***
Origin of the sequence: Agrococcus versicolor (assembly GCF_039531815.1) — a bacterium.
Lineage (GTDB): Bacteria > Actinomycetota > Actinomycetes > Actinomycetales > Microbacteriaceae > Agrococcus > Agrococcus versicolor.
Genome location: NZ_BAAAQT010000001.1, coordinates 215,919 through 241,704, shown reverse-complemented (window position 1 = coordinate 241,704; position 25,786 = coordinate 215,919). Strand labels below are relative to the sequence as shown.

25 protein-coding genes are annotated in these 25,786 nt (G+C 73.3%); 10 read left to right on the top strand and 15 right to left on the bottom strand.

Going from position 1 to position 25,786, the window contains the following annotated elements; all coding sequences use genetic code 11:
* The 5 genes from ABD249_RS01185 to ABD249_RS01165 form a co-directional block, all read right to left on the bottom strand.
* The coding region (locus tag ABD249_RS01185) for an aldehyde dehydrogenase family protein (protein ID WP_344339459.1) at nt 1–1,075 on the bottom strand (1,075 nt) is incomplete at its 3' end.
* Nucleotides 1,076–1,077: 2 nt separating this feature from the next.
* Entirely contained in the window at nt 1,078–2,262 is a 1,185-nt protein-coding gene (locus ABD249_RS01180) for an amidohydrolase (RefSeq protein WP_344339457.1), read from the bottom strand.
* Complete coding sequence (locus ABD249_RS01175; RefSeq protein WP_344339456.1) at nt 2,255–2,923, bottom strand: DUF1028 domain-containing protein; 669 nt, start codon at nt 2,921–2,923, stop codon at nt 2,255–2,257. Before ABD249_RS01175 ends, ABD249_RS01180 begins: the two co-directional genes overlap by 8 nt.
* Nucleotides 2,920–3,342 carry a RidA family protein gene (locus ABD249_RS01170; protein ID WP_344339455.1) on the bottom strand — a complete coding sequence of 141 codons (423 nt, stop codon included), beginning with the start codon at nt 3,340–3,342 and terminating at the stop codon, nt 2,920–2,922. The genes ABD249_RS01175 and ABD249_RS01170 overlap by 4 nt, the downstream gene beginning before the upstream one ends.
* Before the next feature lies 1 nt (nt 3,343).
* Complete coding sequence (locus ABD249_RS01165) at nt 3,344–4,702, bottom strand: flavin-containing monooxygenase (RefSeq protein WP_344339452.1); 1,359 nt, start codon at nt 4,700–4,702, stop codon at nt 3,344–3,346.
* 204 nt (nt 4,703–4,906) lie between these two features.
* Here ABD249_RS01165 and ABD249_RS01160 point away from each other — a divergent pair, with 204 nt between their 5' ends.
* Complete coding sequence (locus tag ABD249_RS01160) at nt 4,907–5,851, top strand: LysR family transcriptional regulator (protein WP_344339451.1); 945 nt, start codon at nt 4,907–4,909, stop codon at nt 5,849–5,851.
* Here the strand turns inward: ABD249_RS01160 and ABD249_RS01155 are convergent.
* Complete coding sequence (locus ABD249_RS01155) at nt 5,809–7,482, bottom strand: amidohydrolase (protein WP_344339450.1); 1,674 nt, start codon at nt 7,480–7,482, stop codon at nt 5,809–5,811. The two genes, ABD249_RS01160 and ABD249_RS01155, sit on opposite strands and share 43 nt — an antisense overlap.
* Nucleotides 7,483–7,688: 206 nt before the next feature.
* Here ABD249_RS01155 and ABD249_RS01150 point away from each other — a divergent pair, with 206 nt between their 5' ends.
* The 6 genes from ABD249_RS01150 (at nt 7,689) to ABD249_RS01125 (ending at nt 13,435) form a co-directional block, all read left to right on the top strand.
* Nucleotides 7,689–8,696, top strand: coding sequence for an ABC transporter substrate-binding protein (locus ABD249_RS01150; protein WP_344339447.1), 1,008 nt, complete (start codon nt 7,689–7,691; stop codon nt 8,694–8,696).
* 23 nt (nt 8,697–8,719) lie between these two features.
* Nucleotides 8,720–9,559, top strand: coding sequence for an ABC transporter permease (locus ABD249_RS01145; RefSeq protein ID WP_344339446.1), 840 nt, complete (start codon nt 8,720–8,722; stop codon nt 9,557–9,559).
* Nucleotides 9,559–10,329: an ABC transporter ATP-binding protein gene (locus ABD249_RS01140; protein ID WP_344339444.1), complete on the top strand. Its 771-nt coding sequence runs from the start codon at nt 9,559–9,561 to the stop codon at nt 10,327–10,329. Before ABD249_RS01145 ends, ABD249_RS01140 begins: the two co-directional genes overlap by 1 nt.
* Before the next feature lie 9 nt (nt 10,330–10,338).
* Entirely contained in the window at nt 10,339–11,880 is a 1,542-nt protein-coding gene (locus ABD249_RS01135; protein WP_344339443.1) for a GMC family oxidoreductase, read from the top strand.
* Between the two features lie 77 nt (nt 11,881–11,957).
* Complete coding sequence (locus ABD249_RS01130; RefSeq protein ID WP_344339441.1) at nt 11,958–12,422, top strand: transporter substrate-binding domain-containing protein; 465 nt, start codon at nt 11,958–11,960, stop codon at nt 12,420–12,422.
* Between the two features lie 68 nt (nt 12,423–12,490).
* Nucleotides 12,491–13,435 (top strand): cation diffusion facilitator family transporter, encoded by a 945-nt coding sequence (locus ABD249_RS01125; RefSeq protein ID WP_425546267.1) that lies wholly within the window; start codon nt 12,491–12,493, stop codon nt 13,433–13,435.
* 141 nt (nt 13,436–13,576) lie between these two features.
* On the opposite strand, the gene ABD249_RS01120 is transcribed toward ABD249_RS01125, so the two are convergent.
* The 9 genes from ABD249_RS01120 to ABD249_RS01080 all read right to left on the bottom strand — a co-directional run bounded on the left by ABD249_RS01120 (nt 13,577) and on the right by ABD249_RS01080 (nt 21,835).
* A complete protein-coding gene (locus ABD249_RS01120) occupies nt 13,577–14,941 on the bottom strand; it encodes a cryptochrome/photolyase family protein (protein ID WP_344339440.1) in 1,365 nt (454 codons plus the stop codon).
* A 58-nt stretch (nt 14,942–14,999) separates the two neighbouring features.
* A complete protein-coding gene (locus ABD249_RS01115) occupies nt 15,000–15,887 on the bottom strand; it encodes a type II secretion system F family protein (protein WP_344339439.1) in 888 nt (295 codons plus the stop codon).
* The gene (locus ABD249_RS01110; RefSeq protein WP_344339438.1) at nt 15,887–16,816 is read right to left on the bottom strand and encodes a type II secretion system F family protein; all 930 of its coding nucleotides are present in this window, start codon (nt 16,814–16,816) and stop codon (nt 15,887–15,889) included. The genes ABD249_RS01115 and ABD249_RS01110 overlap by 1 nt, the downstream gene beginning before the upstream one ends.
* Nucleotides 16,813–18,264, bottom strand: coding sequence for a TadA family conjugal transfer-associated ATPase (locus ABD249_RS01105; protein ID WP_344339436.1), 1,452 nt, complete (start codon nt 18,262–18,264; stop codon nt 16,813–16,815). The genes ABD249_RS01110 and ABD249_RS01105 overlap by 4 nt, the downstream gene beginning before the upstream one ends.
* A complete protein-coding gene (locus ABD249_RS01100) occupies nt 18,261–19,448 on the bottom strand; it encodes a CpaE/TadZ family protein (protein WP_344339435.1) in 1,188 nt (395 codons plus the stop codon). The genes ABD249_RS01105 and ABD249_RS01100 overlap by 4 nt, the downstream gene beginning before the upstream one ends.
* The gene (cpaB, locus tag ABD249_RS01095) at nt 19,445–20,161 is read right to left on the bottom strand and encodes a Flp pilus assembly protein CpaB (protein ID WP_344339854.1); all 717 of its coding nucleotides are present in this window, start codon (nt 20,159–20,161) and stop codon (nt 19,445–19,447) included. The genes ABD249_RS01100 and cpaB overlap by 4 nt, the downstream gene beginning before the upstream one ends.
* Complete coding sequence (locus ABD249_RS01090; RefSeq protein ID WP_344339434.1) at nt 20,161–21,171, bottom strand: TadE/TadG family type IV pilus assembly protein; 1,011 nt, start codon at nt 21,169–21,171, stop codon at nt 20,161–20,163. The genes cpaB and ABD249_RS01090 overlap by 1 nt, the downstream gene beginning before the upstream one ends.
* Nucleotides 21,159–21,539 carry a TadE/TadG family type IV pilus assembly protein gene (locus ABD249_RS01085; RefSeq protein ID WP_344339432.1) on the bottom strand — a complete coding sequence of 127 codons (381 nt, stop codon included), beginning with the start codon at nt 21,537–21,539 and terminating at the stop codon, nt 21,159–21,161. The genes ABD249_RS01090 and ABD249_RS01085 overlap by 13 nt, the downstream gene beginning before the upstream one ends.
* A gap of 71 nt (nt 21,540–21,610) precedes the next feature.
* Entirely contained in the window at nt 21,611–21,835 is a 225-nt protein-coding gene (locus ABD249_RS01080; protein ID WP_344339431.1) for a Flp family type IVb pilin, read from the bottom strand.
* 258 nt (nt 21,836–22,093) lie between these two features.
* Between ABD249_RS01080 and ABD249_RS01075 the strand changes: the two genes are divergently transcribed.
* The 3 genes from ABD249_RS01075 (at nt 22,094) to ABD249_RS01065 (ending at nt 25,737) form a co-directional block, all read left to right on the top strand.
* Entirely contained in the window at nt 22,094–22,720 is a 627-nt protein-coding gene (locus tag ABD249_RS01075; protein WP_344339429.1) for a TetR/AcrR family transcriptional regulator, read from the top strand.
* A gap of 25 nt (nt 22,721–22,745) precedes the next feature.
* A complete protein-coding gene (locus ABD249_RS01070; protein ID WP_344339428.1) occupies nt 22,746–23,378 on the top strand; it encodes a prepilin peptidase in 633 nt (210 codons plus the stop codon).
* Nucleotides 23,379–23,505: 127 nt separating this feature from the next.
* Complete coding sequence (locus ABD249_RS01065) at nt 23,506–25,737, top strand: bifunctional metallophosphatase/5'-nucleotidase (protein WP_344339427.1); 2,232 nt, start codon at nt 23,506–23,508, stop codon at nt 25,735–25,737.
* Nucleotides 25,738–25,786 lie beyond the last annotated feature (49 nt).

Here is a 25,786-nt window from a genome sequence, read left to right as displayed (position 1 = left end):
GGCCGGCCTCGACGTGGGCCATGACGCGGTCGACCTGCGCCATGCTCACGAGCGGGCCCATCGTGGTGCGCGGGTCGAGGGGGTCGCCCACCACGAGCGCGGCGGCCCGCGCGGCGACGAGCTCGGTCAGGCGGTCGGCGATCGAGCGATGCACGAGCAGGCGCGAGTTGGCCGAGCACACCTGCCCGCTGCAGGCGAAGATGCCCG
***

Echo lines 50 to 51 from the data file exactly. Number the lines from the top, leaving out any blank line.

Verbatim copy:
* A gap of 25 nt (nt 22,721–22,745) precedes the next feature.
* A complete protein-coding gene (locus ABD249_RS01070; protein ID WP_344339428.1) occupies nt 22,746–23,378 on the top strand; it encodes a prepilin peptidase in 633 nt (210 codons plus the stop codon).